England

1 07 2015

We returned from England a couple of weeks ago after visiting relatives and friends, with a total of four caches found, three of which were earthcaches. What a disappointment! It was not through getting a huge number of DNF’s but because my non-geocaching partner was with me and focus was on other things. We stayed in Harrogate (North Yorkshire) at what could be nearly termed Fawlty Towers but the breakfast was really great. There was no coffee machine but a hoard of Manuel’s who ran (literally) around with pots of tea and coffee, often coming to us to take our order long after we had eaten our breakfast.

A real English breakfast. Just look at the cholesterol oozing out.

A real English breakfast. Just look at the cholesterol oozing out.

We didn’t hunt for any caches in Harrogate but that is where I found my second cache of all time and first cache in England back in 2003 Pump house (N Yorks).

As we flew into and out of Manchester airport we decided to spent a day there before leaving for home as it is a place I know very little about. A quick look at the geocaching map for the area showed that there were relatively few caches in the city centre but they included thirteen earthcaches.and left to my own devices I would have attempted more if not all of them.

Relatively few caches in Manchester

Relatively few caches in Manchester

The earthcaches were all in Manchester’s CBD and focussed on the building materials found there.

The Stone that built Manchester – Town Hall

Manchester town hall and weathering of the ornaments

Manchester town hall and weathering of the ornaments

A Red pub by one of the railway stations

A Red pub by one of the railway stations

Another red building just up the road from the pub.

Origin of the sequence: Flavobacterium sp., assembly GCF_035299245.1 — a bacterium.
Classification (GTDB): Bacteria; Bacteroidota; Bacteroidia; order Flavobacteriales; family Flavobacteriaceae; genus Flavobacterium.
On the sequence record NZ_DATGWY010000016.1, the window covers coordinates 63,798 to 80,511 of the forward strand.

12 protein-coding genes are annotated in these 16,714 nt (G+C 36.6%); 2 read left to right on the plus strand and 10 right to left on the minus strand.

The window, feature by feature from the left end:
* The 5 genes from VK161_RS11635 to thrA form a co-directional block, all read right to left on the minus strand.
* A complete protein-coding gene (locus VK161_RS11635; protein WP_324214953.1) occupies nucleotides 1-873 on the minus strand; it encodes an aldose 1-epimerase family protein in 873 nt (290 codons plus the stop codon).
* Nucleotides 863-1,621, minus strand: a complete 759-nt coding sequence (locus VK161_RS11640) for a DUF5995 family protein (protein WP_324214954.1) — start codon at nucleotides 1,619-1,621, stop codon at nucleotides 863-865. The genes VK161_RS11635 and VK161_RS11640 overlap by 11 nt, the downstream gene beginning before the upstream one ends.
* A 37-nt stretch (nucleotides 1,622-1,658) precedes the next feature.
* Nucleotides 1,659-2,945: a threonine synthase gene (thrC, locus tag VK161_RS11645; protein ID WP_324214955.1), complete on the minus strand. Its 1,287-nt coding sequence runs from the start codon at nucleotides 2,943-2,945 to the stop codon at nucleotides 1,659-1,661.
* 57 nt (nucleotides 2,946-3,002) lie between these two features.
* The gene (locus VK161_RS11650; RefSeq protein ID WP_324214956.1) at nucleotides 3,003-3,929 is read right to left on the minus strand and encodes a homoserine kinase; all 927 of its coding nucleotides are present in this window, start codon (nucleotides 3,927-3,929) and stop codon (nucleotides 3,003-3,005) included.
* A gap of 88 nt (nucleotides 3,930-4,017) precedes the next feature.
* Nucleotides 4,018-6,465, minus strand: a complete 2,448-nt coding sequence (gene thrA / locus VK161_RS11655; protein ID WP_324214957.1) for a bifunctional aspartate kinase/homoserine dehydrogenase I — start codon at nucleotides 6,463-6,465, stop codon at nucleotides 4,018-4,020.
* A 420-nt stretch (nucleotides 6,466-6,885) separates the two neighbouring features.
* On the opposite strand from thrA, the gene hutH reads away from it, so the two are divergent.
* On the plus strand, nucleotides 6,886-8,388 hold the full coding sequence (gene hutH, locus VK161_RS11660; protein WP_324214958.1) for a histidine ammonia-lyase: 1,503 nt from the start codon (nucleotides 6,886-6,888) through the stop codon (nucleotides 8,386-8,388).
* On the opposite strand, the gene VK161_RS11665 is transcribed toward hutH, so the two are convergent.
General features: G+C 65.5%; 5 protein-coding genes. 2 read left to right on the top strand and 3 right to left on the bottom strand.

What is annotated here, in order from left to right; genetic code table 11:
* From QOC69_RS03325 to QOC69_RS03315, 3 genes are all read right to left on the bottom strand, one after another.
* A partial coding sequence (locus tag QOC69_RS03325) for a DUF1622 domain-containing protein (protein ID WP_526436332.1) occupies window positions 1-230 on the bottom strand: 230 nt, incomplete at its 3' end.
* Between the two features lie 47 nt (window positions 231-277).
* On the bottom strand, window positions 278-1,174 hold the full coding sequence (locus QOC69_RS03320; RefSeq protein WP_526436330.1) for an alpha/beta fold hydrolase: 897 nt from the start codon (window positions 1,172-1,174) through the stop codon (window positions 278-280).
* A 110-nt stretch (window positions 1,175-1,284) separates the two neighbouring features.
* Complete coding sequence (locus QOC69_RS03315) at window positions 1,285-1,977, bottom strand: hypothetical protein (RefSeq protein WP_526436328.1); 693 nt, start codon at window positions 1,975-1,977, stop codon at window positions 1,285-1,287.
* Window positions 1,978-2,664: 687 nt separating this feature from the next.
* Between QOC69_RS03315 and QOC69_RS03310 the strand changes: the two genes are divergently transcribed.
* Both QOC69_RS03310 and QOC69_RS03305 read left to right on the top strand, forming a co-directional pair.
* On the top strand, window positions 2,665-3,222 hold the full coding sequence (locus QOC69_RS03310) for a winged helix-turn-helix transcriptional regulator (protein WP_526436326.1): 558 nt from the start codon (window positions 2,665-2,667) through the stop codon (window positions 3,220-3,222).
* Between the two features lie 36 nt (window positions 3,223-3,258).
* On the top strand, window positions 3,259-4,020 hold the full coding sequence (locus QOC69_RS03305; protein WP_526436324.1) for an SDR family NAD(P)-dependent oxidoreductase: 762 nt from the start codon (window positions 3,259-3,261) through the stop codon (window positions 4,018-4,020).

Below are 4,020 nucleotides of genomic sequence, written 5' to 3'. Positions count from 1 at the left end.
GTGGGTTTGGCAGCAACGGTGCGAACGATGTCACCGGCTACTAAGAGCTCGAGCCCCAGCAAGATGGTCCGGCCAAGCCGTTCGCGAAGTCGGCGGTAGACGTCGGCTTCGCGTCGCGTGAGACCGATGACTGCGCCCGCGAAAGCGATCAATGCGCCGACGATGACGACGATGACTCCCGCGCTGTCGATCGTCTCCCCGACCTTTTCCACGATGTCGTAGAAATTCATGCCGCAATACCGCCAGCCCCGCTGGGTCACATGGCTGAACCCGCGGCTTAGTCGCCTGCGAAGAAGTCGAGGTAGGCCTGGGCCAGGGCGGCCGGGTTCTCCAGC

Another red building just up the road from the pub.

Manchester Marble…. The Touchstone.

Carrara Marble in the touchstone

Carrara Marble in the touchstone

Euhedral Crystals

Midland Hotel - another red building

Midland Hotel – another red building

ShapGranite

ShapGranite

Most of the buildings are red, either brick or granite and sandstone. Without the earthcaches I would not have paid much attention to the building materials but it was fun to learn that some of the more decorative material was Shap granite. I used to visit the Lake District as a teenage geologist together with a mate and Shap was a prime target for our visits. Now it is a protected site and rocks cannot be removed any longer.

Not all buildings are red. This new glass building is the football museum

Not all buildings are red. This new glass building is the football museum

Manchester has an industrial heritage and to many it still looks like a dirty relic from the Victorian era but for anyone interested in industrial architecture it’s a gold mine.

One of  the many canals in the city centre

One of the many canals in the city centre

The canals are becoming an integral part of the new Manchester centre

The canals are becoming an integral part of the new Manchester centre

Brick and rivetted steel railway viaducts

Brick and rivetted steel railway viaducts

We also visited the Manchester Museum of Science and Industry (MOSI) which housed a diverse array of technical objects. There are too many photos to add here. It was well worth the visit. Entrance is free but donations are eagerly taken.

Outdoor exhibits at MOSI: Replica of the locomotive "Planet" and "Bolton"

Outdoor exhibits at MOSI: Replica of the locomotive “Planet” and “Bolton”

Indoor exhibits at MOSI: The Avro 707 prototype of the Avro Vulcan, now in it's last year of flying.

Indoor exhibits at MOSI: The Avro 707 prototype of the Avro Vulcan, now in it’s last year of flying.

In all we had a relaxing week but the lack of focus on geocaching did upset me a little. I can see that I will need to return on my own and spend a few days with Zelger, my geocaching brother and his wife, in a cache rich part of the UK.

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